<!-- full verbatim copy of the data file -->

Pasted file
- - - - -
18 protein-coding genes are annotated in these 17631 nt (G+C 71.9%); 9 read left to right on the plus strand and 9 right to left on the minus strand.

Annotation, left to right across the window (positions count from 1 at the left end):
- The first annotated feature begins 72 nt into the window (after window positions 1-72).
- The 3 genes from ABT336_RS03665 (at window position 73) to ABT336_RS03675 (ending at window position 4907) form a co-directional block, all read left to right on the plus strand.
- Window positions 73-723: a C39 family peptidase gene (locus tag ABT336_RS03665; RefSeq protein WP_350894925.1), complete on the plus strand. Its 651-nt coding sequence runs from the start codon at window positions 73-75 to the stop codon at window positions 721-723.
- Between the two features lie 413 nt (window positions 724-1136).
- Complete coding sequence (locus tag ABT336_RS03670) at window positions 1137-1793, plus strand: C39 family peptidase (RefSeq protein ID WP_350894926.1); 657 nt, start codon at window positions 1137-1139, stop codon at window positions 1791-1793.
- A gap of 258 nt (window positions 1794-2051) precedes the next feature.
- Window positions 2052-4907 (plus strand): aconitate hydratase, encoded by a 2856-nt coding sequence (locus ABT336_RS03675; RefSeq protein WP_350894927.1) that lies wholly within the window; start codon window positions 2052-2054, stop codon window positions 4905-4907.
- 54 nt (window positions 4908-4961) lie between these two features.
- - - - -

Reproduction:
18 protein-coding genes are annotated in these 17631 nt (G+C 71.9%); 9 read left to right on the plus strand and 9 right to left on the minus strand.

Annotation, left to right across the window (positions count from 1 at the left end):
- The first annotated feature begins 72 nt into the window (after window positions 1-72).
- The 3 genes from ABT336_RS03665 (at window position 73) to ABT336_RS03675 (ending at window position 4907) form a co-directional block, all read left to right on the plus strand.
- Window positions 73-723: a C39 family peptidase gene (locus tag ABT336_RS03665; RefSeq protein WP_350894925.1), complete on the plus strand. Its 651-nt coding sequence runs from the start codon at window positions 73-75 to the stop codon at window positions 721-723.
- Between the two features lie 413 nt (window positions 724-1136).
- Complete coding sequence (locus tag ABT336_RS03670) at window positions 1137-1793, plus strand: C39 family peptidase (RefSeq protein ID WP_350894926.1); 657 nt, start codon at window positions 1137-1139, stop codon at window positions 1791-1793.
- A gap of 258 nt (window positions 1794-2051) precedes the next feature.
- Window positions 2052-4907 (plus strand): aconitate hydratase, encoded by a 2856-nt coding sequence (locus ABT336_RS03675; RefSeq protein WP_350894927.1) that lies wholly within the window; start codon window positions 2052-2054, stop codon window positions 4905-4907.
- 54 nt (window positions 4908-4961) lie between these two features.